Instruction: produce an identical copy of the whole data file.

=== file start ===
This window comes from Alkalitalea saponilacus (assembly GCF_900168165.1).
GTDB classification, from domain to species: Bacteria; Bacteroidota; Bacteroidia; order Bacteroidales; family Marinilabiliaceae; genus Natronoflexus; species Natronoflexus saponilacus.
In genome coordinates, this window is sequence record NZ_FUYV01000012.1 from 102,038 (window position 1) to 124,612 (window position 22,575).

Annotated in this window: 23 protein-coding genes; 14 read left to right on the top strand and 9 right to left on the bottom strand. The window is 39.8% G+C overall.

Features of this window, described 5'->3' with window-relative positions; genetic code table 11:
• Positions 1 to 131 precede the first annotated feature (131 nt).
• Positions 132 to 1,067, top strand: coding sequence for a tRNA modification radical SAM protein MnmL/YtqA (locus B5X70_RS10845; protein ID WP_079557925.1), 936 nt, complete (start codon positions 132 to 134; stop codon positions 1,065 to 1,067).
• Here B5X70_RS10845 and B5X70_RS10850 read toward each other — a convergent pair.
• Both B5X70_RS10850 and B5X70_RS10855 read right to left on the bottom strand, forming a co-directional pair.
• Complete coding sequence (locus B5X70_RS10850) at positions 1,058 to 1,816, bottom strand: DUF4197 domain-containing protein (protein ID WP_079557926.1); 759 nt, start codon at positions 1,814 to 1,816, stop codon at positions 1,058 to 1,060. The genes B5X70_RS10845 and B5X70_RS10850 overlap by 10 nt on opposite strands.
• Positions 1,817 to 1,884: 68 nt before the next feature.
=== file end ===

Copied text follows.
This window comes from Alkalitalea saponilacus (assembly GCF_900168165.1).
GTDB classification, from domain to species: Bacteria; Bacteroidota; Bacteroidia; order Bacteroidales; family Marinilabiliaceae; genus Natronoflexus; species Natronoflexus saponilacus.
In genome coordinates, this window is sequence record NZ_FUYV01000012.1 from 102,038 (window position 1) to 124,612 (window position 22,575).

Annotated in this window: 23 protein-coding genes; 14 read left to right on the top strand and 9 right to left on the bottom strand. The window is 39.8% G+C overall.

Features of this window, described 5'->3' with window-relative positions; genetic code table 11:
• Positions 1 to 131 precede the first annotated feature (131 nt).
• Positions 132 to 1,067, top strand: coding sequence for a tRNA modification radical SAM protein MnmL/YtqA (locus B5X70_RS10845; protein ID WP_079557925.1), 936 nt, complete (start codon positions 132 to 134; stop codon positions 1,065 to 1,067).
• Here B5X70_RS10845 and B5X70_RS10850 read toward each other — a convergent pair.
• Both B5X70_RS10850 and B5X70_RS10855 read right to left on the bottom strand, forming a co-directional pair.
• Complete coding sequence (locus B5X70_RS10850) at positions 1,058 to 1,816, bottom strand: DUF4197 domain-containing protein (protein ID WP_079557926.1); 759 nt, start codon at positions 1,814 to 1,816, stop codon at positions 1,058 to 1,060. The genes B5X70_RS10845 and B5X70_RS10850 overlap by 10 nt on opposite strands.
• Positions 1,817 to 1,884: 68 nt before the next feature.